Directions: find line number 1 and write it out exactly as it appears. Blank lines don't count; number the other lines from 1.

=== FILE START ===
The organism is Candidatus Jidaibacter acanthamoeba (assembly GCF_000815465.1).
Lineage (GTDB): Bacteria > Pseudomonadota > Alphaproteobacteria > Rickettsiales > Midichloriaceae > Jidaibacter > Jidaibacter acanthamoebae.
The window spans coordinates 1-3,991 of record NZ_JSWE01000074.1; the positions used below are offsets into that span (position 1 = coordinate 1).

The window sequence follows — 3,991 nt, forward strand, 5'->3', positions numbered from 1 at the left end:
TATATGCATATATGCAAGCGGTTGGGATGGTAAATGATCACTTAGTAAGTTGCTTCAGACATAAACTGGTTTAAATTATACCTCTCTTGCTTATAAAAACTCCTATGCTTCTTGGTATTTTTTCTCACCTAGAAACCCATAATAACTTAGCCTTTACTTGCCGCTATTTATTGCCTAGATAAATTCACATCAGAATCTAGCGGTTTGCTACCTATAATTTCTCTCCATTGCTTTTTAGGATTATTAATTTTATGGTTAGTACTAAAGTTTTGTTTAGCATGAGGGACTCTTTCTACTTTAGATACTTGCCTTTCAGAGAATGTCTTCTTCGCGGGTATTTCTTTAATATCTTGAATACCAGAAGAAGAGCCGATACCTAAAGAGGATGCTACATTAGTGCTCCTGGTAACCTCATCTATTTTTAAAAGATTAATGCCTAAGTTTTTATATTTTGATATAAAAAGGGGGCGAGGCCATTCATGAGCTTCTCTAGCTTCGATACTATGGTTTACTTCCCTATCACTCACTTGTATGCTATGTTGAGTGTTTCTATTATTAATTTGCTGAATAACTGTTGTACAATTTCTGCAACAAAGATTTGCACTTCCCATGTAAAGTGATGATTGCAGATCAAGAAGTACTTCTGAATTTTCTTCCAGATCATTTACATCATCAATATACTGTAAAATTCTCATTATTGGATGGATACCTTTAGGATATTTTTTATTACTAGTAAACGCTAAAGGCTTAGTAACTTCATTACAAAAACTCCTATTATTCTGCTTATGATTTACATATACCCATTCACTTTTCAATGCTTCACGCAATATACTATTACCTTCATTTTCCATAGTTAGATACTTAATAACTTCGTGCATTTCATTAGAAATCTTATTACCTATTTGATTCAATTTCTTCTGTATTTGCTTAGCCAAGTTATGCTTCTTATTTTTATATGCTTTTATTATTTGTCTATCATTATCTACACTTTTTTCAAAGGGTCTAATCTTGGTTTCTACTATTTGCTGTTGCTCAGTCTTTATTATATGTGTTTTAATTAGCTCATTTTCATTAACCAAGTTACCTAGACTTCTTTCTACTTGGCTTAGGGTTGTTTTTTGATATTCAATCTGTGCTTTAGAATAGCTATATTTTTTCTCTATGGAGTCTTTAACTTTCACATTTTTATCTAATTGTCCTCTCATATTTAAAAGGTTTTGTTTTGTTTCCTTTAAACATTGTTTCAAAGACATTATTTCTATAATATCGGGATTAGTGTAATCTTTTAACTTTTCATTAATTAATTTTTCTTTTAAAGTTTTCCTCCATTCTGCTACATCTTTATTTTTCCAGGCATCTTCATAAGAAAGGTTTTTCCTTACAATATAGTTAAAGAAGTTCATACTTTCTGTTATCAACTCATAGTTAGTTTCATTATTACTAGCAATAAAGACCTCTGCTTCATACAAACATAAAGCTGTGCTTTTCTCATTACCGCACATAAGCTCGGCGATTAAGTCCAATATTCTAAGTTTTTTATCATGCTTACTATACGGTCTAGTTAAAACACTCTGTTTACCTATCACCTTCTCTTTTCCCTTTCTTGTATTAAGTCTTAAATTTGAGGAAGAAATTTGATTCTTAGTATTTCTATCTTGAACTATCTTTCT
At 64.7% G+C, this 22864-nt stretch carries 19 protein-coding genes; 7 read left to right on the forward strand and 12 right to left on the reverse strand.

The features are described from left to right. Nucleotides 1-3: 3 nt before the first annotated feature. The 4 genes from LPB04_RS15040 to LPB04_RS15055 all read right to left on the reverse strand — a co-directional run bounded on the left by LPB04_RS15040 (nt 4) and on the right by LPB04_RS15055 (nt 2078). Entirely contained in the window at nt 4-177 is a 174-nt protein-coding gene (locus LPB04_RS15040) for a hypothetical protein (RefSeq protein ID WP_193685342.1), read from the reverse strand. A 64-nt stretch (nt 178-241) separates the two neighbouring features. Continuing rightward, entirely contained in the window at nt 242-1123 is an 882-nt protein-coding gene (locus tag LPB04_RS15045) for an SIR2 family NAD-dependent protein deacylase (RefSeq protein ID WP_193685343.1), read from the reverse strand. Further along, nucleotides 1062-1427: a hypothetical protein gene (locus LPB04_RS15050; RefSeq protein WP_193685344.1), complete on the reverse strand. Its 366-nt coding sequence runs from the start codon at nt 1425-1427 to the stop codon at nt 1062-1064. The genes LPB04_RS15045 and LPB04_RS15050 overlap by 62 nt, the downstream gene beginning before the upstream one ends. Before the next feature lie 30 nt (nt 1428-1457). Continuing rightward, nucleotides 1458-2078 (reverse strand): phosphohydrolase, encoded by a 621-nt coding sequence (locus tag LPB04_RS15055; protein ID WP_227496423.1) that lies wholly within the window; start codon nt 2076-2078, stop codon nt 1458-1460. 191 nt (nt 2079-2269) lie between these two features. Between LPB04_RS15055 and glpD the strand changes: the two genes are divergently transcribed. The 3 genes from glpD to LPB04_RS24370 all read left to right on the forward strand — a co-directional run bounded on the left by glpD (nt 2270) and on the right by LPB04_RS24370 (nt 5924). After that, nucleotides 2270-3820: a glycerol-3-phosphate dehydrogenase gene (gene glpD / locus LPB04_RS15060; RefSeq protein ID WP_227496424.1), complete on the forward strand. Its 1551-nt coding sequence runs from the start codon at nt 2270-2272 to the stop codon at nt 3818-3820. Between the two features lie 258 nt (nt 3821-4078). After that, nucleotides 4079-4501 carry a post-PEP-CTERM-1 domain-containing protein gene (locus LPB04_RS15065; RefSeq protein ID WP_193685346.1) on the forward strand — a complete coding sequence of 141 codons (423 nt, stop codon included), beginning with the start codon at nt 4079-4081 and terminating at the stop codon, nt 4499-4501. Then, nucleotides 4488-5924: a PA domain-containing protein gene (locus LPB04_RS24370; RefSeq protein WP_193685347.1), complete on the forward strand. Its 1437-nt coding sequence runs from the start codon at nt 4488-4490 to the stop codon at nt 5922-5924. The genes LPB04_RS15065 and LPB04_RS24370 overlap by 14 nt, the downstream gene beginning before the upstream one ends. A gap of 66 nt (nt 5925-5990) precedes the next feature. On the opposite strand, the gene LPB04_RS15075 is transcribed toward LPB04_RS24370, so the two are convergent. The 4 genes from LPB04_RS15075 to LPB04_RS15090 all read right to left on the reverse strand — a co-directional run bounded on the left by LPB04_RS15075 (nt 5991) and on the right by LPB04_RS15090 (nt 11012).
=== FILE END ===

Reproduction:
The organism is Candidatus Jidaibacter acanthamoeba (assembly GCF_000815465.1).